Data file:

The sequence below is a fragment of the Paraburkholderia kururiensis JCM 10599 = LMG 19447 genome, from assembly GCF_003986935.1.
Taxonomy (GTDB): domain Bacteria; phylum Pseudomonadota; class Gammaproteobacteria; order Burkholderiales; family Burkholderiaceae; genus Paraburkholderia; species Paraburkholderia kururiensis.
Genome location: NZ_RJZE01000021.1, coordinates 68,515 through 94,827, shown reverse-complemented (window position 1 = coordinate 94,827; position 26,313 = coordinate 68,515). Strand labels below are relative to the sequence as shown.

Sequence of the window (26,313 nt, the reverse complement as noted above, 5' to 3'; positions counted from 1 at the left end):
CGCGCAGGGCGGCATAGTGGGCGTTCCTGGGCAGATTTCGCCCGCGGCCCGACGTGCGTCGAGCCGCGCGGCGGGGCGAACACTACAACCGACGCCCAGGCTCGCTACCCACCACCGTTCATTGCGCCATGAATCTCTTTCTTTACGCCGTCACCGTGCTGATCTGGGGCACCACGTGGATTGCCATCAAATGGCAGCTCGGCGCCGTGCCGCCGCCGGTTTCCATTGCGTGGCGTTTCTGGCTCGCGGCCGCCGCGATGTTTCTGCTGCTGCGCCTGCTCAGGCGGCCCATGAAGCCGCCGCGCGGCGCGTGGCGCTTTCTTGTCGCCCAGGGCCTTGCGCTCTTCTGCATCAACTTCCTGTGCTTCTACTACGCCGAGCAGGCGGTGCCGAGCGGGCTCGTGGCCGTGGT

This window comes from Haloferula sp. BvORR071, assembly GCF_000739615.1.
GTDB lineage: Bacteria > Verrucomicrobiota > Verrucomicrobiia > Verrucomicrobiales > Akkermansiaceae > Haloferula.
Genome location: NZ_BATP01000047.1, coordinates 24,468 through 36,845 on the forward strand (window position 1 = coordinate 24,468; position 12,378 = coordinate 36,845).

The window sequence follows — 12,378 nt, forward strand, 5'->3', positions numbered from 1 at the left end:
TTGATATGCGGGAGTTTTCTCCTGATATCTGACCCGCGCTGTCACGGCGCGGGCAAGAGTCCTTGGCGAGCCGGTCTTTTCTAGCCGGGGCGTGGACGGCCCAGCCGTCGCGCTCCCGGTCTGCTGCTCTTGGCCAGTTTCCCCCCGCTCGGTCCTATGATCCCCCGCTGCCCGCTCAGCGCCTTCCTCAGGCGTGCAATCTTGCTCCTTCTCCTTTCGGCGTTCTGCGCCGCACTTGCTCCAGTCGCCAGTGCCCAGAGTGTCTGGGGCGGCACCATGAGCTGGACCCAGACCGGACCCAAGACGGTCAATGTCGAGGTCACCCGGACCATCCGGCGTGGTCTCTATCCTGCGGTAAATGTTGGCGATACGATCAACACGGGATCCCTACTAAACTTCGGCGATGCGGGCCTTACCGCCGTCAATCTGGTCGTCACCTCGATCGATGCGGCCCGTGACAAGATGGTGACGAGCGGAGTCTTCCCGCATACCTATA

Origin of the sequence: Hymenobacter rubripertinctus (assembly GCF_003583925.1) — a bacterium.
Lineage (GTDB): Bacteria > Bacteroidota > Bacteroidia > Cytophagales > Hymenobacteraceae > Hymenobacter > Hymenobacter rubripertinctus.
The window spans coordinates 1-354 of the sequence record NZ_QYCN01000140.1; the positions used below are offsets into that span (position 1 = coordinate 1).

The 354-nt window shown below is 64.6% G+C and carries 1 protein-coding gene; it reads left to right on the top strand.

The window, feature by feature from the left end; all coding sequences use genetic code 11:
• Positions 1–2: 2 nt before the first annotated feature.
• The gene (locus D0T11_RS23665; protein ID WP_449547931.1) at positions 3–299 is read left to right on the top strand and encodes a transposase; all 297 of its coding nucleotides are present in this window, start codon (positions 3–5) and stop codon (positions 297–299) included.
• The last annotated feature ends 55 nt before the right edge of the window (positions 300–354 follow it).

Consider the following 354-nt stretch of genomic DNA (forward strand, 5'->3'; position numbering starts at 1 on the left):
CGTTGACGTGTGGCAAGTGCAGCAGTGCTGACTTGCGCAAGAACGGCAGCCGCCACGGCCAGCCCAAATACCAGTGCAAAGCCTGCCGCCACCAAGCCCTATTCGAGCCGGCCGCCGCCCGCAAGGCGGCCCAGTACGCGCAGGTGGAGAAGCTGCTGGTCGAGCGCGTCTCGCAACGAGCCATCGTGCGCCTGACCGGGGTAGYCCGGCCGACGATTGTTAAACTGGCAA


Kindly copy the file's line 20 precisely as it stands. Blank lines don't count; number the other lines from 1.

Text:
CGTTGACGTGTGGCAAGTGCAGCAGTGCTGACTTGCGCAAGAACGGCAGCCGCCACGGCCAGCCCAAATACCAGTGCAAAGCCTGCCGCCACCAAGCCCTATTCGAGCCGGCCGCCGCCCGCAAGGCGGCCCAGTACGCGCAGGTGGAGAAGCTGCTGGTCGAGCGCGTCTCGCAACGAGCCATCGTGCGCCTGACCGGGGTAGYCCGGCCGACGATTGTTAAACTGGCAA